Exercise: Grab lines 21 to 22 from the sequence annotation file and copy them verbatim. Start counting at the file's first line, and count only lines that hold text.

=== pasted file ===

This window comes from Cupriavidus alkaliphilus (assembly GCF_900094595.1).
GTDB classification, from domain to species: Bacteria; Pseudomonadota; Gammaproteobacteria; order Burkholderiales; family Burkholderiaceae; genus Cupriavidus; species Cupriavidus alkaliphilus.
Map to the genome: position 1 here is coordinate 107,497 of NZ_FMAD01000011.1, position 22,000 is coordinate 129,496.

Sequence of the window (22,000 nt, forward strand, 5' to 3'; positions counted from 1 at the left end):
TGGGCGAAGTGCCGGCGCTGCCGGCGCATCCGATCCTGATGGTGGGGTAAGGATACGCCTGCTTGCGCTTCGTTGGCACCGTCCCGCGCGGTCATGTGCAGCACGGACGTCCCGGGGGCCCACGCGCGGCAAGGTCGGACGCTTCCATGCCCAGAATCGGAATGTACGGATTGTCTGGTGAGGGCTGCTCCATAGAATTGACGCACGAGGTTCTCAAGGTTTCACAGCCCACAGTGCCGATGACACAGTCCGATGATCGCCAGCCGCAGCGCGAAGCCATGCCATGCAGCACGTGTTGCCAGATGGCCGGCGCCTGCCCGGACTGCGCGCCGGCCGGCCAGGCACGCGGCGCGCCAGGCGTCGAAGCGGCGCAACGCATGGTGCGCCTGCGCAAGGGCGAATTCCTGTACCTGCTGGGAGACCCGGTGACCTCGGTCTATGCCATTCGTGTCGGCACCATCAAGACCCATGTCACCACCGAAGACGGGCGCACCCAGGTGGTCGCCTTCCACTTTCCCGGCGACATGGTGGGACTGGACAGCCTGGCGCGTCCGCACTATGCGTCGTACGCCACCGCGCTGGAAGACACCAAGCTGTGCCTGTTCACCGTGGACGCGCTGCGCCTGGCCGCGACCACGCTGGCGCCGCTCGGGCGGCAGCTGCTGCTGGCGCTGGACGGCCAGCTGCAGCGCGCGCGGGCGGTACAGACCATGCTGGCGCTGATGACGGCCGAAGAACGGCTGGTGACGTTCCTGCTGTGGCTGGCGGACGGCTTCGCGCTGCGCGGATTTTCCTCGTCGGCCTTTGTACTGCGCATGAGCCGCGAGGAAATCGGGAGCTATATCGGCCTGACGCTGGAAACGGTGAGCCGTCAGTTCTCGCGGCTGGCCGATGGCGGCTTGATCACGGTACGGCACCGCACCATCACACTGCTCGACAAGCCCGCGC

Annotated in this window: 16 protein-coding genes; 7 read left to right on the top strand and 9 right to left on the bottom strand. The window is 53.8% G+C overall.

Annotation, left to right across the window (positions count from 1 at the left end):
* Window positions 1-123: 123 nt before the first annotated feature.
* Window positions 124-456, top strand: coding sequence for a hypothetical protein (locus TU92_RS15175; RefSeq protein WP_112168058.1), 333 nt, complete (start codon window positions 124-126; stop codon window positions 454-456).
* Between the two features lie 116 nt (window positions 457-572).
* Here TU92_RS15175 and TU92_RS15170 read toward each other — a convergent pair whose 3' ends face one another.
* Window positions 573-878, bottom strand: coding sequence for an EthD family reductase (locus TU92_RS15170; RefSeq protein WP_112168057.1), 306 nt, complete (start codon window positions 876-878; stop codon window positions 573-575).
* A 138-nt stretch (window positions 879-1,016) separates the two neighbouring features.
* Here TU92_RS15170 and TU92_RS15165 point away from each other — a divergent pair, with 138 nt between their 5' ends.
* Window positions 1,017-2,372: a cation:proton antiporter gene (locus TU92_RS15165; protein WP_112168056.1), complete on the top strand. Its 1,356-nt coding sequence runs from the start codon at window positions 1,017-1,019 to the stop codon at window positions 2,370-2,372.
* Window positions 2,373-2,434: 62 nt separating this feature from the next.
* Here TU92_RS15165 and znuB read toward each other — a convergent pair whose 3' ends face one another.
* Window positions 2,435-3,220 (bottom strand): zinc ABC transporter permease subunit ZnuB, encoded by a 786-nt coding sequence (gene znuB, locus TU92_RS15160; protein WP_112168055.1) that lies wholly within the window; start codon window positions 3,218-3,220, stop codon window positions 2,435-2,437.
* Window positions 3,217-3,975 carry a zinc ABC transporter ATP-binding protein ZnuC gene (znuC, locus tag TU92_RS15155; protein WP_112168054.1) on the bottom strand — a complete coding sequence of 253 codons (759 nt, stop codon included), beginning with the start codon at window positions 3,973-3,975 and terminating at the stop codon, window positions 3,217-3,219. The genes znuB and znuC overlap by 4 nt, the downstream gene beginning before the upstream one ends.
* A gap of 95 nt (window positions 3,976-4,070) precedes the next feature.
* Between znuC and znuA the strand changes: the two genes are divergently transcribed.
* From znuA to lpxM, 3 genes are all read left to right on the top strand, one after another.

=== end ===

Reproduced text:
* Between znuC and znuA the strand changes: the two genes are divergently transcribed.
* From znuA to lpxM, 3 genes are all read left to right on the top strand, one after another.